Sunday, January 20, 2008

Corporate Metabolism

How much did the 14th Amendment actually get used to benefit African Americans?

Writing fifty years later in 1938, US Supreme Court Justice Hugo Black echoed Lincoln's eleventh-hour realization: "...of the cases in this Court in which the Fourteenth Amendment was applied during the first fifty years after its adoption, less than one-half of one percent invoked it in protection of the negro race, and more than fifty per cent asked that its benefits be extended to corporations... "

The notion that corporations self-organize, self-reproduce, self-maintain, self-perpetuate, etc., should not be a huge conceptual hurdle. Consequently, theory about the phenomenological description of an organism based on ideas about linguistic domain — well, that's a mouthful, but it comes in handy for analyzing the corporate form.

On a related track, a former UCLA professor and noted economic theorist named Kenichi Ohmae specializes in the analysis of emerging globalism. He also predicted (some say "encouraged") at least two recent world financial market crashes. Dr Ohmae has proposed a theory about how corporations operate. Namely, to participate in the global economy circa 2000, a transnational must operate simultaneously in four "dimensions". Dr Ohmae articulates these as the visible dimension, the borderless dimension, the cyber dimension, and the dimension of multiples. These translate, respectively, to the arena of "bricks and mortar" business and social contract, the global markets enjoyed by transnationals, the area of computers and media, and the arbitrage of financial instruments (e.g., currencies, stocks, pensions, etc.) in general.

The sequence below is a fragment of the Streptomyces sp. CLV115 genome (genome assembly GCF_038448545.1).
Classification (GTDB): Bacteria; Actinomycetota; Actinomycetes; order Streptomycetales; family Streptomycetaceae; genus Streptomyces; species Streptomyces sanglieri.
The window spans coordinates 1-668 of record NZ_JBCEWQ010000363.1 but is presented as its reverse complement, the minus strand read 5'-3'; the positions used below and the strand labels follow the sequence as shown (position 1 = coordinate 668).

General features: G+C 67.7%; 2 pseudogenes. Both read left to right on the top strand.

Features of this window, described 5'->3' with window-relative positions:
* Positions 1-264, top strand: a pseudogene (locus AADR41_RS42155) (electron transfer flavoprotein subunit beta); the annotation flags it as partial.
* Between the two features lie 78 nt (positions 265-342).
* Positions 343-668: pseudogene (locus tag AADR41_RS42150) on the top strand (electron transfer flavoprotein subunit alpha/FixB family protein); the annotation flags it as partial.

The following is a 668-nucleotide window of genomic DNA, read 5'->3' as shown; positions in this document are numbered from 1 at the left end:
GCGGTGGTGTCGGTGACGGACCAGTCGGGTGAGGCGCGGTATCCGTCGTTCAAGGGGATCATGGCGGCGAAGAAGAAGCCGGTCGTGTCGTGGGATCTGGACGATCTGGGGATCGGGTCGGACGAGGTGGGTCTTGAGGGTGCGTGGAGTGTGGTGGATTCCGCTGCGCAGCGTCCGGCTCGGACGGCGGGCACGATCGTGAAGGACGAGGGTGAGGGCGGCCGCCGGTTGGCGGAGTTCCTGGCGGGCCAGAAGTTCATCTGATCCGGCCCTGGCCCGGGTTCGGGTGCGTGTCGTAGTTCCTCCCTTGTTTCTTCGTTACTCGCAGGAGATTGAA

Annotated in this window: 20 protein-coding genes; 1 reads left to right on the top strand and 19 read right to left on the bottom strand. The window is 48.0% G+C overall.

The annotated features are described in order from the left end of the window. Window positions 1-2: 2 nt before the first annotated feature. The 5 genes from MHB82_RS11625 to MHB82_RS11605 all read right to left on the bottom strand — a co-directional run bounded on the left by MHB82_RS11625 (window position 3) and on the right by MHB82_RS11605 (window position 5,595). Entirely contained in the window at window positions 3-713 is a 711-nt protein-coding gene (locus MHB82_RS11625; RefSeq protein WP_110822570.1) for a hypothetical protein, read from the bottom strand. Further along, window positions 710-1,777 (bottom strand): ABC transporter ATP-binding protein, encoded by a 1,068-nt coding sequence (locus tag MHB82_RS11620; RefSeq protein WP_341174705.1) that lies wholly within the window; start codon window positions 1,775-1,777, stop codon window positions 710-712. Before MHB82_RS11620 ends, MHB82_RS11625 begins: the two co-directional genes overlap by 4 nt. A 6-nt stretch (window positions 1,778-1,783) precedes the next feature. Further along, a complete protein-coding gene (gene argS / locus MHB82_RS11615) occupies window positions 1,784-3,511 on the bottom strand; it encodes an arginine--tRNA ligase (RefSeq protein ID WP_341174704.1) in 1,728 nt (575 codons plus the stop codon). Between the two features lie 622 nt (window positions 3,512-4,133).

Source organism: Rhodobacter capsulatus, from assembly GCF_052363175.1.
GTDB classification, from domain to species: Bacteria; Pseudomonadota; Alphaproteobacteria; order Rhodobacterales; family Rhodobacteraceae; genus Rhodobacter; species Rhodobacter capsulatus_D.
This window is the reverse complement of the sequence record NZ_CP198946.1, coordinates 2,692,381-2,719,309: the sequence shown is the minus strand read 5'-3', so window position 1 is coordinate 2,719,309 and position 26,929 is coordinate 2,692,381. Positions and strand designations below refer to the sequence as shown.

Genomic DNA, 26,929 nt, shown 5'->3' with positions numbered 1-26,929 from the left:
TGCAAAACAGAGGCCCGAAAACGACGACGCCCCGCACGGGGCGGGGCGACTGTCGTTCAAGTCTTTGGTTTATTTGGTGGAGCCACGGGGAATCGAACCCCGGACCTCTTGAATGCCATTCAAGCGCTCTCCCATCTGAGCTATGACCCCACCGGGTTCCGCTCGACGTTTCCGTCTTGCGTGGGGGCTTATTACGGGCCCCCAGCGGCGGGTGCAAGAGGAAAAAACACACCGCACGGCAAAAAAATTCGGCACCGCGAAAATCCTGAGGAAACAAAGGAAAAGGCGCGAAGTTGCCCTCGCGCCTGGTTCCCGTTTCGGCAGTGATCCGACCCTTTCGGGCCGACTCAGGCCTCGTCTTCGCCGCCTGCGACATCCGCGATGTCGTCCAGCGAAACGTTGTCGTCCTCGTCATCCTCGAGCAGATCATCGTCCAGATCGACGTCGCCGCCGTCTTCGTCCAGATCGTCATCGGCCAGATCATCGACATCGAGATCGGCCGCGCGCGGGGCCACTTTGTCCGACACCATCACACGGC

I propose reframing Ohmae's four "dimensions", stated in terms of linguistic domain along the lines of how I just described where a corporation "lives". In that sense, we find a basis of four domains: social contract, law, media, and arbitrage. We may also borrow a fine set of modeling tools from biology for describing the phenomena of corporate form. Recalling the historical opinion stated earlier, the representation of sublation as a corporate belief structure, and the observed rate of sublation as a reflex mechanism, it is no stretch to talk about corporations in terms of phenomenology and metabolism. Armed with 21st century tools, one can trace the autopoiesis of corporate metabolism quite readily. In particular, they behave in some ways (organization) like sponges, in other ways (reproduction) like bacteria, and in other ways (adaptation) like slime molds.

Again, if you use that notion, cite me. This represents original work here, folks, slime molds and all, unveiled in print for the first time. Paco Xander Nathan - Corporate Metabolism


Metabolism boosters guy said...

Interesting post....I have never heard of this before...thanks!